At the end of World War II, there were 16 million who served our nation in that horrific war. Thirty years ago, when President Ronald Reagan traveled to the battle site of Pointe du Hoc, located at a 100 ft cliff overlooking the English Channel on the coast of Normandy in northern France, there were only 10.7 million U.S. veterans left. The President came to celebrate the 40th anniversary of Normandy invasion, recognizing the American Ranger team that took heavy casualties in capturing the German-occupied cliff.

According to the U.S. Veteran’s Administration, in 2014, our frail World War II veterans are dying at a quick rate of just 555 a day. This means there are only 1.34 million veterans remaining. By 2036, The National World War II Museum predicts there will be no living veterans of this global war that took place from 1939 to 1945, to recount their own personal battle experiences. When this happens their stories, like Woolson and Buckles, will only be told in history books or by television documentaries or by historians and academics.

Last Tuesday, Veterans Day ceremonies and activities were held in 15 Rhode Island communities to honor those who served in the U.S. Armed Forces. Today, there are only 3,951 World War II veterans alive in the Ocean State. The elderly veteran’s numbers dwindle at these celebrations and even at their reunions because of their frailty and health issues.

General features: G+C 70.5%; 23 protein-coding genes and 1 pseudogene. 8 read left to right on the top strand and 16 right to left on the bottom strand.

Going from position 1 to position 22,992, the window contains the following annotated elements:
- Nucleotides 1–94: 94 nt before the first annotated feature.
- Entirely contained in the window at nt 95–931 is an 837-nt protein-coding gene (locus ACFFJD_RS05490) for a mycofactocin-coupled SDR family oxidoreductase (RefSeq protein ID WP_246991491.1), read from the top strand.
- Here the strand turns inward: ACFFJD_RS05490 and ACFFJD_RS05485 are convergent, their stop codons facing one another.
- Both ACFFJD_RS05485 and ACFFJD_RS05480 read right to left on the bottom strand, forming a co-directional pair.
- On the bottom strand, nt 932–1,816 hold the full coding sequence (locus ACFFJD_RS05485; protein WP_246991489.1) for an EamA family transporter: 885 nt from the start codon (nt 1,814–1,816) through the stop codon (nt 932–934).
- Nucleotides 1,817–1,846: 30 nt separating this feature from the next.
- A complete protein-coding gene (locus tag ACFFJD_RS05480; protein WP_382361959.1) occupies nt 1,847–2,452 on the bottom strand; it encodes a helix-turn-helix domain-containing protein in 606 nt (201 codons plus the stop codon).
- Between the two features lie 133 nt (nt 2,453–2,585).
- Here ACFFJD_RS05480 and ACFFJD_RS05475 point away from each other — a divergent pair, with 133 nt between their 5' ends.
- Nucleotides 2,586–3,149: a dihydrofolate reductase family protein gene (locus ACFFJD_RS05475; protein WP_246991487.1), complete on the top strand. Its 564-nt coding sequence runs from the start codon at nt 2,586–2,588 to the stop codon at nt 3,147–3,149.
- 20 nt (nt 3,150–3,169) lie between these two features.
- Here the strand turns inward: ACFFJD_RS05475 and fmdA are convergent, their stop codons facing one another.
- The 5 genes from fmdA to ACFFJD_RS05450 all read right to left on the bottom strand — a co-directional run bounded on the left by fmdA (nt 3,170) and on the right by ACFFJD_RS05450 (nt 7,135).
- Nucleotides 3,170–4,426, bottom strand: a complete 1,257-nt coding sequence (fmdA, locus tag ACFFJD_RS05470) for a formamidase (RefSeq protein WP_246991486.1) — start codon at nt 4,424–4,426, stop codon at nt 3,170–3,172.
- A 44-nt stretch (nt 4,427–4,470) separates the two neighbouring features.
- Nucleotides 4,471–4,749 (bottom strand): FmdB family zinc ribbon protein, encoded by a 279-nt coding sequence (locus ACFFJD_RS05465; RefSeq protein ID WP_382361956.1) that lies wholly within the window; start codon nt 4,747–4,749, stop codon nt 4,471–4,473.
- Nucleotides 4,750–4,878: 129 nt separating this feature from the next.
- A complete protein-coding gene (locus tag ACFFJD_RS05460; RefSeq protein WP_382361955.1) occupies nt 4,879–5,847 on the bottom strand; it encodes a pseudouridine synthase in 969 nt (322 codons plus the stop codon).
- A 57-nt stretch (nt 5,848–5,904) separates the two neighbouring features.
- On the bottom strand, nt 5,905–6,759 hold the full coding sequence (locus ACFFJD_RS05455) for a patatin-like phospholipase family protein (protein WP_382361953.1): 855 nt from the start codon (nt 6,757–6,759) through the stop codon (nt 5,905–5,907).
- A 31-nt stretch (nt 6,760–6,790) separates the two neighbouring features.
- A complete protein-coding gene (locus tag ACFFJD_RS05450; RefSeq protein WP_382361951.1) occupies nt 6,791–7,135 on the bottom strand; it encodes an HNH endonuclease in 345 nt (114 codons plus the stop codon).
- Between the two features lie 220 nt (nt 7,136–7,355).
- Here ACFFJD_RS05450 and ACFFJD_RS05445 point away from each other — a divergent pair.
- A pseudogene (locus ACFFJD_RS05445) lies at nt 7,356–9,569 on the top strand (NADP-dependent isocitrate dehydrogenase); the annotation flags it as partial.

We are posed to see a generation of veterans vanish right before our eyes. I say, cherish them while you can. Urge those around you who fought in World War II to tell stories and oral histories, for the sake of future generations. They have much to say, we have much to learn.

The National World War II Museum in Louisiana. To learn more about the Greatest Generation and the global war they fought in, go to http://www.nationalww2museum.org.

My commentary is dedicated to Second Lt. Frank M. Weiss, my father, who died in 2003 at 89 years old.

Herb Weiss, LRI ’12, is a Pawtucket-based writer who covers aging, health care and medical issues. He can be reached at hweissri@aol.com.